Hiroshi Takatoh of Teatis: “Never say never”

Never say never. Whenever you are faced with a difficult situation, the last thing you should do is give up. There are always many challenges in the beginning stages of a startup, but it would be a shame to immediately throw in the towel on a task that you feel you could spend a lifetime on. […]

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Never say never. Whenever you are faced with a difficult situation, the last thing you should do is give up. There are always many challenges in the beginning stages of a startup, but it would be a shame to immediately throw in the towel on a task that you feel you could spend a lifetime on.

Many successful people reinvented themselves in a later period in their lives. Jeff Bezos worked in Wall Street before he reinvented himself and started Amazon. Sara Blakely sold office supplies before she started Spanx. Dwayne “The Rock” Johnson was a WWE wrestler before he became a successful actor and filmmaker. Arnold Schwarzenegger went from a bodybuilder, to an actor to a Governor. McDonald’s founder Ray Kroc was a milkshake-device salesman before starting the McDonalds franchise in his 50’s.

How does one reinvent themselves? What hurdles have to be overcome to take life in a new direction? How do you overcome those challenges? How do you ignore the naysayers? How do you push through the paralyzing fear?

In this series called “Second Chapters; How I Reinvented Myself In The Second Chapter Of My Life “ we are interviewing successful people who reinvented themselves in a second chapter in life, to share their story and help empower others.

As a part of this interview series, I had the pleasure of interviewing Hiroshi Takatoh.

Hiroshi Takatoh is a tech and nutrition serial entrepreneur based in Tokyo, Japan. Hiroshi is best known for the success of his first company, Momentum, which sold to Japan’s second-largest telecommunications company in 2017. Since this success, Hiroshi has spent his time working as an angel investor and building his new US-based nutrition company, Teatis, a maker of superfood teas for low-sugar dieters and diabetics. Hiroshi is a father to three daughters and serves as CEO of Teatis.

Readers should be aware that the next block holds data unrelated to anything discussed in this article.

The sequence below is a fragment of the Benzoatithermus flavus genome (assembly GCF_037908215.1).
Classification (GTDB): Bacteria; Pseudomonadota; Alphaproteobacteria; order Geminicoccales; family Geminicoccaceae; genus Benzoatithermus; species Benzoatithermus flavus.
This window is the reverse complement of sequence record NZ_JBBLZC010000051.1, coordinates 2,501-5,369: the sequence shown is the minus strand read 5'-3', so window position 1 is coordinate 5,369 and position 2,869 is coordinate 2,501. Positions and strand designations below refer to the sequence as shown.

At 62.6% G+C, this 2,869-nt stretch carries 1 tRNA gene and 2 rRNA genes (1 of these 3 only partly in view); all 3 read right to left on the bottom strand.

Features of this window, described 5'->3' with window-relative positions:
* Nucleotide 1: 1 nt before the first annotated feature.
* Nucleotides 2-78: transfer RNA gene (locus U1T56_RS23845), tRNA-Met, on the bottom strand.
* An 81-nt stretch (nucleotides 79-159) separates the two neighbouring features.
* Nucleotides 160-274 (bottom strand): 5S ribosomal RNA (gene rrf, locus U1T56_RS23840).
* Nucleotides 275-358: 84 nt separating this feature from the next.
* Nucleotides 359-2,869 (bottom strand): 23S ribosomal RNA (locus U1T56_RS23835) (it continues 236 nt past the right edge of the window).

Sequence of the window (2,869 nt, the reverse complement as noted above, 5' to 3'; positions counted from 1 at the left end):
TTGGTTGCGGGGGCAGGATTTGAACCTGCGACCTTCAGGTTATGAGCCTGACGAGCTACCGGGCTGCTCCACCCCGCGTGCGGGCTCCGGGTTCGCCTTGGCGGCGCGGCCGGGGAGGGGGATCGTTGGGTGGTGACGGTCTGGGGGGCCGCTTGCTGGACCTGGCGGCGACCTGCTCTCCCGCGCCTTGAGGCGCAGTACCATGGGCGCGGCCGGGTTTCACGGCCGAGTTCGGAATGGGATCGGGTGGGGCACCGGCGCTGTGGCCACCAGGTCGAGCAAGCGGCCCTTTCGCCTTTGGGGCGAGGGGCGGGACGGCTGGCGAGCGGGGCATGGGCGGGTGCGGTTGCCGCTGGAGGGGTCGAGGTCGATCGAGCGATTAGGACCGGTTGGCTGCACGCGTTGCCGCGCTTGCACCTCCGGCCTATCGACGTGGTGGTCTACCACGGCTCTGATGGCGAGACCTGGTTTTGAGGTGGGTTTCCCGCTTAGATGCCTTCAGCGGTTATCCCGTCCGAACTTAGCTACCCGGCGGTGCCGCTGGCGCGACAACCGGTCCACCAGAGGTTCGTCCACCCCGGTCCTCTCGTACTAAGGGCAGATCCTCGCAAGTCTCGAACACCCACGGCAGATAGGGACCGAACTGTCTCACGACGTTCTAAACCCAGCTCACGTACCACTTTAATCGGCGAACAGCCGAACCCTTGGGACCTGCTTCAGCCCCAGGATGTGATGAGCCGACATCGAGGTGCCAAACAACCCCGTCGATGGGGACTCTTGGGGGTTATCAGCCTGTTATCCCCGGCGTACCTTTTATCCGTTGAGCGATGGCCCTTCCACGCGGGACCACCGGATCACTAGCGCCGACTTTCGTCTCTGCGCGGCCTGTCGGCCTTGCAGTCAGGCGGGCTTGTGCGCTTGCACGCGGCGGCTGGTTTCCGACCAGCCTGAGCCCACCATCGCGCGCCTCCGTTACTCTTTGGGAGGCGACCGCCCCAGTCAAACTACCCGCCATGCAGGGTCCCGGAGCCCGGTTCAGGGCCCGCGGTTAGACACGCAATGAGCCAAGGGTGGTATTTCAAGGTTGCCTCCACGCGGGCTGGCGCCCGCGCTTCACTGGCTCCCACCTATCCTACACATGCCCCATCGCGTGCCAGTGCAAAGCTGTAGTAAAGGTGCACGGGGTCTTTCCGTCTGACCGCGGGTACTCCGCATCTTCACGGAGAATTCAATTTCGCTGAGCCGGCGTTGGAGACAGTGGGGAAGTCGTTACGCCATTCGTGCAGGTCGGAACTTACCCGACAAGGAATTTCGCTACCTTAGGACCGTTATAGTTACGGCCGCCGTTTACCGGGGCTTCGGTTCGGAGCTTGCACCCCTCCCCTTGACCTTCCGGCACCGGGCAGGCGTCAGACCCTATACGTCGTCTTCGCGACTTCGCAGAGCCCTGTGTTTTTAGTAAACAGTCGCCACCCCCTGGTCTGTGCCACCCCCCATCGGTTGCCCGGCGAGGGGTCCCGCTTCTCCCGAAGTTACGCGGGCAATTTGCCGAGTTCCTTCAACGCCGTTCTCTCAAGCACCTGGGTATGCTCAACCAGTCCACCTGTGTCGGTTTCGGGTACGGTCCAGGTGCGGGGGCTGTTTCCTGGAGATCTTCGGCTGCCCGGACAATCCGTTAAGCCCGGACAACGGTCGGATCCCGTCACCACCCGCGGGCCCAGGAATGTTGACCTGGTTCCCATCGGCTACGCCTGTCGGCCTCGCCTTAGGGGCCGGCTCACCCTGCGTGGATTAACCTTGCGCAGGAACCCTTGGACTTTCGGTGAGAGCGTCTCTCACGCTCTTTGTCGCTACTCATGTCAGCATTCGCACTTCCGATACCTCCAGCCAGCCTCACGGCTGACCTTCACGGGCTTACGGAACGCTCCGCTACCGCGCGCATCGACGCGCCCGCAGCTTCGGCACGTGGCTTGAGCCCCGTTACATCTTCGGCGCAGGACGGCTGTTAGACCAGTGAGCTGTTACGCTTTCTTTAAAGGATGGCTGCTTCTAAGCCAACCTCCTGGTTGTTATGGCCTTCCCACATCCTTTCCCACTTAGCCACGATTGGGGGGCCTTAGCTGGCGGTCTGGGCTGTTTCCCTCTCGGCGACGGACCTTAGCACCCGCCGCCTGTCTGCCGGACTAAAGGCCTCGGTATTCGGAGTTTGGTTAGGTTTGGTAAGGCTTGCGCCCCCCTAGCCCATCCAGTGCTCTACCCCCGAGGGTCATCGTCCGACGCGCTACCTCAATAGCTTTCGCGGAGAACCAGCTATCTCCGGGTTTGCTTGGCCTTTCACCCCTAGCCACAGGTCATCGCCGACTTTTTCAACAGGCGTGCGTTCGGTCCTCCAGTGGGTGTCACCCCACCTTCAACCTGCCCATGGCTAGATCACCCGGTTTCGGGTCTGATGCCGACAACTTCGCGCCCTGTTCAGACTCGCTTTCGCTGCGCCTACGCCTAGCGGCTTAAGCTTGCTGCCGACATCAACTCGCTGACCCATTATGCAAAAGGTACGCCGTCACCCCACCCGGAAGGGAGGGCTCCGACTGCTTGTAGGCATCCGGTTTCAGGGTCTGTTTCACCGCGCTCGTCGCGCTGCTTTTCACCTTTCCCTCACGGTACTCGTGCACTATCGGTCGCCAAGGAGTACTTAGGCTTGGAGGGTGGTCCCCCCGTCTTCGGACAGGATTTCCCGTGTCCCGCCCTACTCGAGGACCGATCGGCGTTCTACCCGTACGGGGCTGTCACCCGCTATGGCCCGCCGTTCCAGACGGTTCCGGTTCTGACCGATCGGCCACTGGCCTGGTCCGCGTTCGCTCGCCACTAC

Thank you so much for doing this with us! Before we start, our readers would love to “get to know you” a bit better. Can you tell us a bit about your childhood backstory?

I was born and raised in Japan as an only child. Growing up with my father, a scientist and college professor who was always eager to learn new things, instilled the importance of curiosity within me, which in turn, became one of my strongest assets throughout my education. While studying literature at university, I immersed myself in the traditional Japanese art of Noh, and learned even more through practicing with my master. In Noh, which requires a high level of self-discipline, my master taught me to look at myself objectively. Through this practice, I gained the ability to step away from my own emotions and perspective to see the bigger picture in my business ventures. Noh is a beautiful art, and I hope that readers will have the opportunity to learn more about it someday.

Let’s now shift to the main part of our discussion about ‘Second Chapters’. Can you tell our readers about your career experience before your Second Chapter?

In 2014, I founded a company called Momentum in Japan. With the internet becoming the main battleground for advertising, and a vast number of people buying and selling ads through auction-based transactions, I felt that there was a risk of fraudulent ad transactions occurring. Around 2017, ad fraud became a major issue in the advertising industry. My company had grown quickly as major advertisers and advertising platforms began to take advantage of our services. In order to help solve the issue of ad fraud faster, I chose to sell my company to a major Japanese telecom group. As the company’s growth increased with the use of the telecom group assets, I started to feel a strong desire to help solve bigger problems and move on to my next business venture.